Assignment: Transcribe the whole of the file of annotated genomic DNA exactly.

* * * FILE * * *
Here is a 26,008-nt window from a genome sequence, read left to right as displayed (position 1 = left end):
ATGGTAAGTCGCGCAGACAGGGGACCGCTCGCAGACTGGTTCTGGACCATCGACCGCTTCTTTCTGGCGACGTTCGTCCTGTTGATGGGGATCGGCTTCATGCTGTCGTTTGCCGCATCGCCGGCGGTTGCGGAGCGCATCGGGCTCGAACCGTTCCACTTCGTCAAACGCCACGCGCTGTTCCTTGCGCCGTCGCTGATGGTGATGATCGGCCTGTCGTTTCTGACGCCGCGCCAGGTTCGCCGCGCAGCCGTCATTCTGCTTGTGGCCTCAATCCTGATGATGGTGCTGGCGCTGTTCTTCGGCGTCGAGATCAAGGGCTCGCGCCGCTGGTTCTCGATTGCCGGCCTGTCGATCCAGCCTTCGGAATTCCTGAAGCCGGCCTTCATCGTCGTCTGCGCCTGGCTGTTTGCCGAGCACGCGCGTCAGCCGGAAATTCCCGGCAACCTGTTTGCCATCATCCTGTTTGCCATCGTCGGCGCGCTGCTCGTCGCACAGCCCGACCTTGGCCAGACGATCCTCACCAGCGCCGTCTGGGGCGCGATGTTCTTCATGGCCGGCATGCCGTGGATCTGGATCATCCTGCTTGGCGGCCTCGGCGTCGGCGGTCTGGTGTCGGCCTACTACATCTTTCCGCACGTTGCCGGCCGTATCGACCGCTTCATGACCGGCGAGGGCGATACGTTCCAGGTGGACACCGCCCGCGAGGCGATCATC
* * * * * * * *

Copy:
Here is a 26,008-nt window from a genome sequence, read left to right as displayed (position 1 = left end):
ATGGTAAGTCGCGCAGACAGGGGACCGCTCGCAGACTGGTTCTGGACCATCGACCGCTTCTTTCTGGCGACGTTCGTCCTGTTGATGGGGATCGGCTTCATGCTGTCGTTTGCCGCATCGCCGGCGGTTGCGGAGCGCATCGGGCTCGAACCGTTCCACTTCGTCAAACGCCACGCGCTGTTCCTTGCGCCGTCGCTGATGGTGATGATCGGCCTGTCGTTTCTGACGCCGCGCCAGGTTCGCCGCGCAGCCGTCATTCTGCTTGTGGCCTCAATCCTGATGATGGTGCTGGCGCTGTTCTTCGGCGTCGAGATCAAGGGCTCGCGCCGCTGGTTCTCGATTGCCGGCCTGTCGATCCAGCCTTCGGAATTCCTGAAGCCGGCCTTCATCGTCGTCTGCGCCTGGCTGTTTGCCGAGCACGCGCGTCAGCCGGAAATTCCCGGCAACCTGTTTGCCATCATCCTGTTTGCCATCGTCGGCGCGCTGCTCGTCGCACAGCCCGACCTTGGCCAGACGATCCTCACCAGCGCCGTCTGGGGCGCGATGTTCTTCATGGCCGGCATGCCGTGGATCTGGATCATCCTGCTTGGCGGCCTCGGCGTCGGCGGTCTGGTGTCGGCCTACTACATCTTTCCGCACGTTGCCGGCCGTATCGACCGCTTCATGACCGGCGAGGGCGATACGTTCCAGGTGGACACCGCCCGCGAGGCGATCATC